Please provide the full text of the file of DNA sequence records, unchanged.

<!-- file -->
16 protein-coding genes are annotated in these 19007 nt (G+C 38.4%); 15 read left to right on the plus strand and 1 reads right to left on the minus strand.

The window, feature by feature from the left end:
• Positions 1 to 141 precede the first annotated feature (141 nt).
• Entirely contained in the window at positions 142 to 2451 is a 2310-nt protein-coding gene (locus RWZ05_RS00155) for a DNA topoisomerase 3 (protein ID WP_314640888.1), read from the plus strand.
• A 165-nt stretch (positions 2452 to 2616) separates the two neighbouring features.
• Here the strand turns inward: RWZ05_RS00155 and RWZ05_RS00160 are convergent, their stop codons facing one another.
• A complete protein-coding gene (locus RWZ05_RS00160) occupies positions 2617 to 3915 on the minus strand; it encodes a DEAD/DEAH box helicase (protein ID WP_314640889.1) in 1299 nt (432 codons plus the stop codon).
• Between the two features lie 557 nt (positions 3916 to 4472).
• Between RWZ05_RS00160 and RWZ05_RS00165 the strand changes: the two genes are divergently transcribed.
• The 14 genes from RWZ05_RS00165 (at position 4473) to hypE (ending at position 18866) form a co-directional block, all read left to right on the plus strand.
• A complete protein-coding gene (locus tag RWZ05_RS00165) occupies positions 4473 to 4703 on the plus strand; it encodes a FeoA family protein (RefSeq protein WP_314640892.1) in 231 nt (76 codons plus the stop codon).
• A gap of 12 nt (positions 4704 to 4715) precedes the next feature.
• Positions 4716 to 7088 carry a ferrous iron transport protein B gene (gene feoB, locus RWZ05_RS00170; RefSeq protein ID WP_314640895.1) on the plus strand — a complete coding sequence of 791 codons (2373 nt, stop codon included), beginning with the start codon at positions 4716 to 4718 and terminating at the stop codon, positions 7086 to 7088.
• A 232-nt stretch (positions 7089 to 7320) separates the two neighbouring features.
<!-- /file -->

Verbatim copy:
16 protein-coding genes are annotated in these 19007 nt (G+C 38.4%); 15 read left to right on the plus strand and 1 reads right to left on the minus strand.

The window, feature by feature from the left end:
• Positions 1 to 141 precede the first annotated feature (141 nt).
• Entirely contained in the window at positions 142 to 2451 is a 2310-nt protein-coding gene (locus RWZ05_RS00155) for a DNA topoisomerase 3 (protein ID WP_314640888.1), read from the plus strand.
• A 165-nt stretch (positions 2452 to 2616) separates the two neighbouring features.
• Here the strand turns inward: RWZ05_RS00155 and RWZ05_RS00160 are convergent, their stop codons facing one another.
• A complete protein-coding gene (locus RWZ05_RS00160) occupies positions 2617 to 3915 on the minus strand; it encodes a DEAD/DEAH box helicase (protein ID WP_314640889.1) in 1299 nt (432 codons plus the stop codon).
• Between the two features lie 557 nt (positions 3916 to 4472).
• Between RWZ05_RS00160 and RWZ05_RS00165 the strand changes: the two genes are divergently transcribed.
• The 14 genes from RWZ05_RS00165 (at position 4473) to hypE (ending at position 18866) form a co-directional block, all read left to right on the plus strand.
• A complete protein-coding gene (locus tag RWZ05_RS00165) occupies positions 4473 to 4703 on the plus strand; it encodes a FeoA family protein (RefSeq protein WP_314640892.1) in 231 nt (76 codons plus the stop codon).
• A gap of 12 nt (positions 4704 to 4715) precedes the next feature.
• Positions 4716 to 7088 carry a ferrous iron transport protein B gene (gene feoB, locus RWZ05_RS00170; RefSeq protein ID WP_314640895.1) on the plus strand — a complete coding sequence of 791 codons (2373 nt, stop codon included), beginning with the start codon at positions 4716 to 4718 and terminating at the stop codon, positions 7086 to 7088.
• A 232-nt stretch (positions 7089 to 7320) separates the two neighbouring features.